The first story is the union of man and woman; only after comes the breakdown, of two sons locked in. The year is 1944. Antoine de Saint-Exupéry does not disappear flying during wartime for the French Resistance. He does not meet his end off the coast of Toulon. As ever, in full command of his P-38 Lightning, St. Ex crosses the Atlantic until, fatigued and out of fuel, he crashes down in the Great Plains.  Without landing gear he slows his descent by skimming three hillocks. Rescued by a blank-faced farm girl whose family takes him in, St. Ex repays them by following their only daughter to a riverside grove where — but this is not that story.

St. Ex and the girl have twin boys and live on a small farm, north of the river but far from her parents.  Together, they recreate the planets from Le Petit Prince, down to the last baobab and moon rock. One day, St. Ex invents a telescoping ladder, though he never finishes it, and on his deathbed he pulls his sons close to whisper in their ears: Al, find a bridge to the south and make your name great.  Roy, stay in the north and till my memory.  Remember to look after your dear maman.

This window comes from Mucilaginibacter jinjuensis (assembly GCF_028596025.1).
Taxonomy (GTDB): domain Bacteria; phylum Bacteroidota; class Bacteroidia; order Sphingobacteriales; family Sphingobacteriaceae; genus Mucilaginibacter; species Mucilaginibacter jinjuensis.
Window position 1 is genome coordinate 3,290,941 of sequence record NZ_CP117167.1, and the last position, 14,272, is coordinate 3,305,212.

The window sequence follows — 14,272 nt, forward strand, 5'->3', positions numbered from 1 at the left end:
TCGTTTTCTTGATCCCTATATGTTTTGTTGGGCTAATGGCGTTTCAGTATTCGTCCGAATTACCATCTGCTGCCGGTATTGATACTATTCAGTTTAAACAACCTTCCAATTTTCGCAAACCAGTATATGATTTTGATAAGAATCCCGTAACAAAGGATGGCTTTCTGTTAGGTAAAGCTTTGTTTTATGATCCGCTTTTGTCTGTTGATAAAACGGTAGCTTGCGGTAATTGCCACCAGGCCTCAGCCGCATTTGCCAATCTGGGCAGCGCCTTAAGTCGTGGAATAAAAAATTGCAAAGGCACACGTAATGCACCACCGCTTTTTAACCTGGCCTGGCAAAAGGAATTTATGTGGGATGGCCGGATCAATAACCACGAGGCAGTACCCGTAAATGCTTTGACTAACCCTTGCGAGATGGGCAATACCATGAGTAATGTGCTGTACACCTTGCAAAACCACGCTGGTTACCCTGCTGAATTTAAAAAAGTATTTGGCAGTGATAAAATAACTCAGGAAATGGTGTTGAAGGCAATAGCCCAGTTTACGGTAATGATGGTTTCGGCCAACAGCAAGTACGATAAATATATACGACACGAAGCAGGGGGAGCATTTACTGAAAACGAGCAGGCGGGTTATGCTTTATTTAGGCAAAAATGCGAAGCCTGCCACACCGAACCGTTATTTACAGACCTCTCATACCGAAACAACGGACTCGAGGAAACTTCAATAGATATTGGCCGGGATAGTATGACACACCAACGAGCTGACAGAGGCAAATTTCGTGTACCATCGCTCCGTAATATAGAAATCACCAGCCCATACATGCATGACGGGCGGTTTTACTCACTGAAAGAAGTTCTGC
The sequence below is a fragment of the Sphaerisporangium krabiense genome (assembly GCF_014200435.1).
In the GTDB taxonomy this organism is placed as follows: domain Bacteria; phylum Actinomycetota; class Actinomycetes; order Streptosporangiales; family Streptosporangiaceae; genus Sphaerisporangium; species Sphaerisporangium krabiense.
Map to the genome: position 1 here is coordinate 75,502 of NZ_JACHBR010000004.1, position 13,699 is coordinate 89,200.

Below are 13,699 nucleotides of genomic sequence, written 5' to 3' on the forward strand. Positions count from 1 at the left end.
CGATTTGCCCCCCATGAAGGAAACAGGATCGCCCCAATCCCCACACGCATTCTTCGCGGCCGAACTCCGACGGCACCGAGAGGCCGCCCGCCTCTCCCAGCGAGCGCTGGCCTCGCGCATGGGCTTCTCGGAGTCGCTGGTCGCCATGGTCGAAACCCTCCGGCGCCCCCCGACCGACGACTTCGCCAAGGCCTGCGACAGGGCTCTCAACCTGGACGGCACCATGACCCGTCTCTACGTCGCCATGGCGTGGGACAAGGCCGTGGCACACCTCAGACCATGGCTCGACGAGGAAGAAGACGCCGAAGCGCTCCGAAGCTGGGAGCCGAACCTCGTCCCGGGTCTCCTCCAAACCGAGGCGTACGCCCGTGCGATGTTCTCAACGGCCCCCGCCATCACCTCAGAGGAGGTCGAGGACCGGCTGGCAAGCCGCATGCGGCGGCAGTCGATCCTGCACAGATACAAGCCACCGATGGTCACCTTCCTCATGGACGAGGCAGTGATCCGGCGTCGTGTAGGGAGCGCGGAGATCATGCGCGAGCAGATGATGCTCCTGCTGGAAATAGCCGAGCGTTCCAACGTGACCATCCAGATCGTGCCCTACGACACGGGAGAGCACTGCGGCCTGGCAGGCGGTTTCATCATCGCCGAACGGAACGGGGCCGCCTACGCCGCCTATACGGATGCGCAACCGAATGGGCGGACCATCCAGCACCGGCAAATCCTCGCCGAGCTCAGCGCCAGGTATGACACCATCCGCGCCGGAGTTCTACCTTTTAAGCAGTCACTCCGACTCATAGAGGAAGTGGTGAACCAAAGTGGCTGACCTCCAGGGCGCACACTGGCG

The next morning Al walks down to the plains, and marks his path with brick cairns. He returns north to tell Roy what he has seen. Roy, Al says, there is a grid in my mind, full of order and commerce.  I can no longer live like you. Draw me a sheep, Roy says. What? Al says. That’s what father would say, if he were here, Roy says.

Al returns south of the river to map out axes and symmetry. There, a church to the east, and there, a bowling alley to the west.  On the outskirts, he leases out to a big-box store. Soon, caught in the fever of development, Al chops down the grove where his parents made them, and in the clearing finds a patch of wild roses.